What is Injection Molding?
A wide variety of products are manufactured using injection molding, which vary greatly in their size, complexity, and application. The injection molding process requires the use of an injection molding machine, raw plastic material, and a mold.
The plastic is melted in the injection molding machine and then injected into the mold, where it cools and solidifies into the final part. The steps in this process are described in greater detail in the next section.
Injection molding along with extrusion ranks as one of the prime processes for producing plastic articles. It is a fast process and is used to produce large numbers of identical items from high precision engineering components to disposable consumer goods.
Injection Moulding Machine
A moulding machine, also known as an injection press, consists of two main parts: the injection unit and the clamping unit. Moulds can be fastened by injection machines in either a vertical or horizontal position, depending on the size or type of application required.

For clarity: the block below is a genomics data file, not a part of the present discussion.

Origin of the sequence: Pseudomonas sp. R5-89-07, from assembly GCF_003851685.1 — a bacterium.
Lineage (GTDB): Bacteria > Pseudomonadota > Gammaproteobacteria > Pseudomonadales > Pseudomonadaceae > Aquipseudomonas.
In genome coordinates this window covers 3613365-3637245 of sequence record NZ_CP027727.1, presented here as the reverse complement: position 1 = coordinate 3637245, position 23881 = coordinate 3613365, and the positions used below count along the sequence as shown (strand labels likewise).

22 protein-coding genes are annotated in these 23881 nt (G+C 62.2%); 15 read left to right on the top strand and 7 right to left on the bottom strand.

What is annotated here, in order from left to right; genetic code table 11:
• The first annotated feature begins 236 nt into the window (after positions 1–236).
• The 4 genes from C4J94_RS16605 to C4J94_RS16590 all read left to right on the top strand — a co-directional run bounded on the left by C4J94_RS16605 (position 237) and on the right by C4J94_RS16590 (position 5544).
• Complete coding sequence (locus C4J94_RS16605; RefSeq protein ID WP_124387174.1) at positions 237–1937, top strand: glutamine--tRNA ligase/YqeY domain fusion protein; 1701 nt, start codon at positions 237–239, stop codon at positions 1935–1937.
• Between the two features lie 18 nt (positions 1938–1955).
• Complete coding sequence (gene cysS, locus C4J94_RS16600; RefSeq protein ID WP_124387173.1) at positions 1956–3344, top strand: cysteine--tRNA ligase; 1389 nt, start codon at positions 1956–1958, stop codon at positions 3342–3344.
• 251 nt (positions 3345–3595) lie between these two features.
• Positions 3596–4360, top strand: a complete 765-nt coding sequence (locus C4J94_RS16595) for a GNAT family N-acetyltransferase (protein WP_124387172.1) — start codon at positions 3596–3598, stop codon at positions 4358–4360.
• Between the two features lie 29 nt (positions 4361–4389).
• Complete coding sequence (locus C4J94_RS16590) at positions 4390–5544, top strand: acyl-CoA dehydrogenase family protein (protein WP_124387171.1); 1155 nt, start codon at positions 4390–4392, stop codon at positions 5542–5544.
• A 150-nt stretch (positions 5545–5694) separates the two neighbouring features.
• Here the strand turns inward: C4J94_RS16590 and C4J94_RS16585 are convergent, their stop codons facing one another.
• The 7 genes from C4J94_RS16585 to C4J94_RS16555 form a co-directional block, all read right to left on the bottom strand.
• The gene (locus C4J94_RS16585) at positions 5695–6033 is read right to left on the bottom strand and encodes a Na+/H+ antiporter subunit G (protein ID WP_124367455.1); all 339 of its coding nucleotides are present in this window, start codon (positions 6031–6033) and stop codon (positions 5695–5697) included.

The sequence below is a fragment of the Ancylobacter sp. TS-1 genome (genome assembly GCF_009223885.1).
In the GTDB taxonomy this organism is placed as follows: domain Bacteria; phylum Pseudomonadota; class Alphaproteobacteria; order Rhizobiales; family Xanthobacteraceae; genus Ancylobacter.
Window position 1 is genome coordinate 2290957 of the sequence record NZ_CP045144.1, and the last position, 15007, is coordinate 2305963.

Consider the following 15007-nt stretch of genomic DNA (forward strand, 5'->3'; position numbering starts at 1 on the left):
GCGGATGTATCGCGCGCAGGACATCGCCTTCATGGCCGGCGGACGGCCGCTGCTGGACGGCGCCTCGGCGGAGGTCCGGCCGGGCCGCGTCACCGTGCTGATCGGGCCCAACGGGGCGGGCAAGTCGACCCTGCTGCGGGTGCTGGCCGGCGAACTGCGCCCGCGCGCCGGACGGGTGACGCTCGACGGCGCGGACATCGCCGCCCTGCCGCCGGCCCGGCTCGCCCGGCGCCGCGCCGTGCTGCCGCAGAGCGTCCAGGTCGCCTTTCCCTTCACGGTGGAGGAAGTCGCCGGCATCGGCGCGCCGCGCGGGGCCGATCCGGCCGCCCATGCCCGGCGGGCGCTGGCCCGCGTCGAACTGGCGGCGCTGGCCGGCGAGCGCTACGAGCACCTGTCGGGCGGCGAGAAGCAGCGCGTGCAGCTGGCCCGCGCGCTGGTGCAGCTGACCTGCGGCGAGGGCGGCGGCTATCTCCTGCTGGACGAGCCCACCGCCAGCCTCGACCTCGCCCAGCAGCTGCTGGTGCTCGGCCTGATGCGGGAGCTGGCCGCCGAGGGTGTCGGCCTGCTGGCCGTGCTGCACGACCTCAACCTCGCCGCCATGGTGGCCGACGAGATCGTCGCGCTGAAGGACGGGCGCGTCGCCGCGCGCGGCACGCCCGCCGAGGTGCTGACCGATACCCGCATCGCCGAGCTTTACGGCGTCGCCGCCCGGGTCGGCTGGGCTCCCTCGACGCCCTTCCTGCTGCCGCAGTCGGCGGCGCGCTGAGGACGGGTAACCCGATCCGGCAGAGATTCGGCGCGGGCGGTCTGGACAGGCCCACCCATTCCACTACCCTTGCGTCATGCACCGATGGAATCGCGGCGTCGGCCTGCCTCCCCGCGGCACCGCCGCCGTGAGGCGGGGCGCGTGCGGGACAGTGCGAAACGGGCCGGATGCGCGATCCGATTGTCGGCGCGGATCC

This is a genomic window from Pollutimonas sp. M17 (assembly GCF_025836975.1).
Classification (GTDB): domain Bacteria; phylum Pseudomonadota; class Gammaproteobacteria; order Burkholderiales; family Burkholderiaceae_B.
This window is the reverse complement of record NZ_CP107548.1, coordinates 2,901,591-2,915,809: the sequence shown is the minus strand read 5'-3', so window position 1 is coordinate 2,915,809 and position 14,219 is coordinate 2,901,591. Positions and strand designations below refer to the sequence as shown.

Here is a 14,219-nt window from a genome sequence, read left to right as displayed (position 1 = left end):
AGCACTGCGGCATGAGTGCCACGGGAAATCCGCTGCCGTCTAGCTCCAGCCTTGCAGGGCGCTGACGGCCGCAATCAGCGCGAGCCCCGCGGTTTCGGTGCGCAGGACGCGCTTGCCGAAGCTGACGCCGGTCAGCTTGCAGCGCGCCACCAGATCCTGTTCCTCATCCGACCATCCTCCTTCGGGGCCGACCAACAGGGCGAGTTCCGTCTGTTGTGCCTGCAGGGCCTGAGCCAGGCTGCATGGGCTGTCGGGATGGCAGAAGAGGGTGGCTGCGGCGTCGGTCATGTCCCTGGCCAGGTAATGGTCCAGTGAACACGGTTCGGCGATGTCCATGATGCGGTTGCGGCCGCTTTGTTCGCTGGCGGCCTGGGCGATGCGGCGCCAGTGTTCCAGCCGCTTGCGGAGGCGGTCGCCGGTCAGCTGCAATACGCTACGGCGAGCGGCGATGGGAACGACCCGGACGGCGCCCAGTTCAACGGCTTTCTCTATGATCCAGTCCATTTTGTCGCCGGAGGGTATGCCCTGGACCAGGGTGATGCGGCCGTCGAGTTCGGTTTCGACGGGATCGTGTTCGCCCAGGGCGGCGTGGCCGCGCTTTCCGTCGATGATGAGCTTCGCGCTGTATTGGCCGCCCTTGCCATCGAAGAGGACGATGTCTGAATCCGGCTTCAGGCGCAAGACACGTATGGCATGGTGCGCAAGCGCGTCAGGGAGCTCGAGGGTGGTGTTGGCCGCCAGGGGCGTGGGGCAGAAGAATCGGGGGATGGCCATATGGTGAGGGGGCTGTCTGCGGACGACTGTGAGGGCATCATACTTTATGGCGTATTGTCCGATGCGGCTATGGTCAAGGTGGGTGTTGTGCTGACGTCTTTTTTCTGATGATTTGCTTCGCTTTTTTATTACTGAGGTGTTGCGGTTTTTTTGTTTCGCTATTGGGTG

A choice of cold or hot runner systems can also be selected for carrying the plastic into the mould cavities. Again, this will depend on the product being manufactured.
There are various types of moulding machines classified by the various driving systems they use, including: hydraulic, mechanical, electric or hybrid machines.
Injection Mould Process
Although the manufacturing of plastic products using an injection mould may seem quite simple at first (the plastic material is injected into a mould, left to cool, then removed when ready) there are however more complex steps involved in order for this seemingly simple process to occur. The six main steps are as follows:
- Clamping – the clamp unit consists of metal plates (or platen). The process begins with the mould being clamped together under pressure to accommodate the injection and cooling processes.
- Injection – the molten thermoplastic material, which has been melted by pellet form in the barrel of the machine, is injected under pressure into the mould through either a screw or ramming device.
- Dwelling – once the molten plastic is injected into the mould, more pressure is exerted to make sure all the mould’s cavities are filled, using hydraulic or mechanical pressure.
- Cooling – the plastic is left to cool and solidify within the mould.
- Opening – the movable platen is separated from the fixed platen to separate the mould.
- Ejection – ejection is completed by the use of rods, a plate or an air blast to remove the plastic component completely from the mould.